More Comparisons Between Holy Cross and the U.S. Military on Sexual Assault

The San Antonio Express News has been investigating sexual assault in the United States military for a long time.   The most recent set of reports was in the paper this week.   It got my attention because it does an excellent job detailing the retaliation that victims suffer — and not just saying it.   There are details about the retaliation.   I have details too.     Here is the final report:

The military looks for reforms and so does Congress.   But as the San Antonio Express News found, reality is different from policy.   Congress has a new policy, then the military struggles and rejects or does it half way.  A recent new policy allowed victims to transfer to another military facility swiftly and be in a different place than the accused, but time after time the records show these requests are ignored.   Sometimes it is because the military is investigating the victim of sexual assault.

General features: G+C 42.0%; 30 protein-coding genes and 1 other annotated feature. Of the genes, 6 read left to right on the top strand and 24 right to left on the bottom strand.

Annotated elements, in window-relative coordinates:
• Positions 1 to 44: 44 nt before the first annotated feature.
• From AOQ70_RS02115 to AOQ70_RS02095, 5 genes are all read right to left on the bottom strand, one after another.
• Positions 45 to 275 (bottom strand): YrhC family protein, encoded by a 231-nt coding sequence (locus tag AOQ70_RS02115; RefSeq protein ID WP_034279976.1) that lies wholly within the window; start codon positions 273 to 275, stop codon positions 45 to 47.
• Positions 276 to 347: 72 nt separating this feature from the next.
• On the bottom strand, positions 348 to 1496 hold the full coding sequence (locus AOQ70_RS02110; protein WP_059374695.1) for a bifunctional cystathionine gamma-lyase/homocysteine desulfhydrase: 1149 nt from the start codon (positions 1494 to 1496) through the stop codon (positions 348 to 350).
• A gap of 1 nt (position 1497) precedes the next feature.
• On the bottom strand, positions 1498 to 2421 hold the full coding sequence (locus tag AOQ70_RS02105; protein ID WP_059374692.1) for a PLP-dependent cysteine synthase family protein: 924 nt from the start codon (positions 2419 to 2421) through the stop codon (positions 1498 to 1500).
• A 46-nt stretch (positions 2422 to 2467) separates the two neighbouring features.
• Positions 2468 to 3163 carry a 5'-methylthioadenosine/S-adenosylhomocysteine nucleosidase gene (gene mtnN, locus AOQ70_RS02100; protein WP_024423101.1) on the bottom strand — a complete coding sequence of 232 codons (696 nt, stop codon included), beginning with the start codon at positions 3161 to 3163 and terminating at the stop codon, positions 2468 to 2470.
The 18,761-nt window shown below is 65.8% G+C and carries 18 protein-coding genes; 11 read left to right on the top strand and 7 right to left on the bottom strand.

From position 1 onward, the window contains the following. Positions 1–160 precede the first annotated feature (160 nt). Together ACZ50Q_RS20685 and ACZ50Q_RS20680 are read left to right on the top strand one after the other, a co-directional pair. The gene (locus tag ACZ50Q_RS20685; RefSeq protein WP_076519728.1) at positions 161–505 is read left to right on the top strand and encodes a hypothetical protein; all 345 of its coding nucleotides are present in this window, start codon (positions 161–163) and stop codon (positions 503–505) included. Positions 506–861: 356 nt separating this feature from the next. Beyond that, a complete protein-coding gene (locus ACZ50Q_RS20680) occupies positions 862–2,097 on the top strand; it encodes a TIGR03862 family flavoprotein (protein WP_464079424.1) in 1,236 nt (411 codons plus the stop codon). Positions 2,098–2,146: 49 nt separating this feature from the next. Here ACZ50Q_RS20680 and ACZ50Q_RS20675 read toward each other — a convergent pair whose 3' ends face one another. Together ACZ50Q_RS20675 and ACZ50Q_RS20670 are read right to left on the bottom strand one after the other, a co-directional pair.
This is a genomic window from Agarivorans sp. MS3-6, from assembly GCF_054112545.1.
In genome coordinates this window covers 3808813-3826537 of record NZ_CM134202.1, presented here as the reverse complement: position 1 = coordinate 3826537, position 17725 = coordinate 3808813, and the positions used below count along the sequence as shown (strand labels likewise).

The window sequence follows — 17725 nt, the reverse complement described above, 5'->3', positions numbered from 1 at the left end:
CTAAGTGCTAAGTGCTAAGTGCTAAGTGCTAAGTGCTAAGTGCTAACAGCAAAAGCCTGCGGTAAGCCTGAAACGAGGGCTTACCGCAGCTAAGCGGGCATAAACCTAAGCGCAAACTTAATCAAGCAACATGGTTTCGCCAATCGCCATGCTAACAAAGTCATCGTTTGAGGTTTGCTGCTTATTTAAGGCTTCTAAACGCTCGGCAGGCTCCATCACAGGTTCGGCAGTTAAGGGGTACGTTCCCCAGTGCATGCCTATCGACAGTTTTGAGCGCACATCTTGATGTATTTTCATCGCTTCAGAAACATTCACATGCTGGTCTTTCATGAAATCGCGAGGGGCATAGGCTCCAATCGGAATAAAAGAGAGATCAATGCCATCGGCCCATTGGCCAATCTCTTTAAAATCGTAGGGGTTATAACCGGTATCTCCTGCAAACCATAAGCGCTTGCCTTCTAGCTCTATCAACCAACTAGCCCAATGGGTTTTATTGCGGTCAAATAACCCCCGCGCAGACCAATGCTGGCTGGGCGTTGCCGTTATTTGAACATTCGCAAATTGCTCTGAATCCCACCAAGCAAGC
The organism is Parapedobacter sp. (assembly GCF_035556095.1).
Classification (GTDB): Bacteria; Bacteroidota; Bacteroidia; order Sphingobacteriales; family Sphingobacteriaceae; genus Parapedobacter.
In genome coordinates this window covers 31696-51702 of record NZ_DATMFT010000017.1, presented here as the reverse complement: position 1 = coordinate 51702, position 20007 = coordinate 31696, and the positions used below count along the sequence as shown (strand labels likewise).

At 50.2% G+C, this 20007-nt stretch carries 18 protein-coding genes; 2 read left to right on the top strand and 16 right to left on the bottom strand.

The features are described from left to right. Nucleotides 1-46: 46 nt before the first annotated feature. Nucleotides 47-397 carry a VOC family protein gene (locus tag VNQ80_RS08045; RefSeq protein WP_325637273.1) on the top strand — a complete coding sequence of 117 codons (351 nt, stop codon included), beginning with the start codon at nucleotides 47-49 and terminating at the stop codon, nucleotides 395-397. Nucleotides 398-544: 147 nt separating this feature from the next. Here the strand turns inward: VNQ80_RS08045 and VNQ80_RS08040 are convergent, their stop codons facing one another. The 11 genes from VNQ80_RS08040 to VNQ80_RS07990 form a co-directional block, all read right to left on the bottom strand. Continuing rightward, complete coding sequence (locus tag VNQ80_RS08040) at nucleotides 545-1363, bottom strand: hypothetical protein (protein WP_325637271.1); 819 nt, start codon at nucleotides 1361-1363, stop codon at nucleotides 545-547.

One of the strangest experiences I’ve had at Holy Cross is the college ignoring its own policies.   Policy after policy at Holy Cross punishes retaliation and breach of confidentiality — but the Office of the President breached my privacy and confidentiality when it wanted to without permission or any emergency that justified it,  and the Office of the President retaliated against me when I complained.   Fr. Boroughs, what were you thinking?

The college also has a policy on protesting, saying peaceful protests should not be interfered with.   But look at what the college did about my little vigil for justice.

I was banned from campus, period — and not just when I was protesting.   I complained a lot and I was ignored.   Remember:  peaceful protests are not to be interfered with, under Holy Cross policies.   I couldn’t even go to Fr. Brooks’ funeral…..

Just like the United States military, the Office of the President of the College of the Holy Cross cannot seem to respect its own policies.   And then it blames all of it on me.

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